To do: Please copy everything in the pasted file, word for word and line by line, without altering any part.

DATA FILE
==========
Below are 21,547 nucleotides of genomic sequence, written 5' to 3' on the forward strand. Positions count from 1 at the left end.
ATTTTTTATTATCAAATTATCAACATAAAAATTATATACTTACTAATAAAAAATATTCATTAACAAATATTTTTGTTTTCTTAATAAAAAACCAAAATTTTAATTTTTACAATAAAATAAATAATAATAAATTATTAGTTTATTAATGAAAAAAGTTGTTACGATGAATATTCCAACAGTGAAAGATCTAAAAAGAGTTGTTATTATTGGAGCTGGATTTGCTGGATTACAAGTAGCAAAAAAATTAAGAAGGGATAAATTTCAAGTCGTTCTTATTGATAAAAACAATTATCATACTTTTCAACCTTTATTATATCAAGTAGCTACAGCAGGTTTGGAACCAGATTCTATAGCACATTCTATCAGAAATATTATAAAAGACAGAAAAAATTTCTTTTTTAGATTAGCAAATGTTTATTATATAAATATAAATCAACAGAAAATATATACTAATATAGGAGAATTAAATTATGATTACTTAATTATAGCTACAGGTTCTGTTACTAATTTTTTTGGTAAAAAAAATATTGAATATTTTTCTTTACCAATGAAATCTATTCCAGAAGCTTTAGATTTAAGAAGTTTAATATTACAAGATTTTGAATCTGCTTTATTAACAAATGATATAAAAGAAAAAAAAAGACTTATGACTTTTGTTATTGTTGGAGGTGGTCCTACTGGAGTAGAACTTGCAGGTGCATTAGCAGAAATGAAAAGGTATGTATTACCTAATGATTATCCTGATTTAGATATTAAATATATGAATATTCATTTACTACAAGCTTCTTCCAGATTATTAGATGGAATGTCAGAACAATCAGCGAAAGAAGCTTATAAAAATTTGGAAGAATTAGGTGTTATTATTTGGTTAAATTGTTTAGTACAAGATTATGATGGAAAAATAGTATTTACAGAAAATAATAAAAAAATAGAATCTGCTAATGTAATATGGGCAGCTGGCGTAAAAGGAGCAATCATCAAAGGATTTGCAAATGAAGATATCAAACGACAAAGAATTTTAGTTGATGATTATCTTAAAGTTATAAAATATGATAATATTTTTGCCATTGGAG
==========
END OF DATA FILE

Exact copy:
Below are 21,547 nucleotides of genomic sequence, written 5' to 3' on the forward strand. Positions count from 1 at the left end.
ATTTTTTATTATCAAATTATCAACATAAAAATTATATACTTACTAATAAAAAATATTCATTAACAAATATTTTTGTTTTCTTAATAAAAAACCAAAATTTTAATTTTTACAATAAAATAAATAATAATAAATTATTAGTTTATTAATGAAAAAAGTTGTTACGATGAATATTCCAACAGTGAAAGATCTAAAAAGAGTTGTTATTATTGGAGCTGGATTTGCTGGATTACAAGTAGCAAAAAAATTAAGAAGGGATAAATTTCAAGTCGTTCTTATTGATAAAAACAATTATCATACTTTTCAACCTTTATTATATCAAGTAGCTACAGCAGGTTTGGAACCAGATTCTATAGCACATTCTATCAGAAATATTATAAAAGACAGAAAAAATTTCTTTTTTAGATTAGCAAATGTTTATTATATAAATATAAATCAACAGAAAATATATACTAATATAGGAGAATTAAATTATGATTACTTAATTATAGCTACAGGTTCTGTTACTAATTTTTTTGGTAAAAAAAATATTGAATATTTTTCTTTACCAATGAAATCTATTCCAGAAGCTTTAGATTTAAGAAGTTTAATATTACAAGATTTTGAATCTGCTTTATTAACAAATGATATAAAAGAAAAAAAAAGACTTATGACTTTTGTTATTGTTGGAGGTGGTCCTACTGGAGTAGAACTTGCAGGTGCATTAGCAGAAATGAAAAGGTATGTATTACCTAATGATTATCCTGATTTAGATATTAAATATATGAATATTCATTTACTACAAGCTTCTTCCAGATTATTAGATGGAATGTCAGAACAATCAGCGAAAGAAGCTTATAAAAATTTGGAAGAATTAGGTGTTATTATTTGGTTAAATTGTTTAGTACAAGATTATGATGGAAAAATAGTATTTACAGAAAATAATAAAAAAATAGAATCTGCTAATGTAATATGGGCAGCTGGCGTAAAAGGAGCAATCATCAAAGGATTTGCAAATGAAGATATCAAACGACAAAGAATTTTAGTTGATGATTATCTTAAAGTTATAAAATATGATAATATTTTTGCCATTGGAG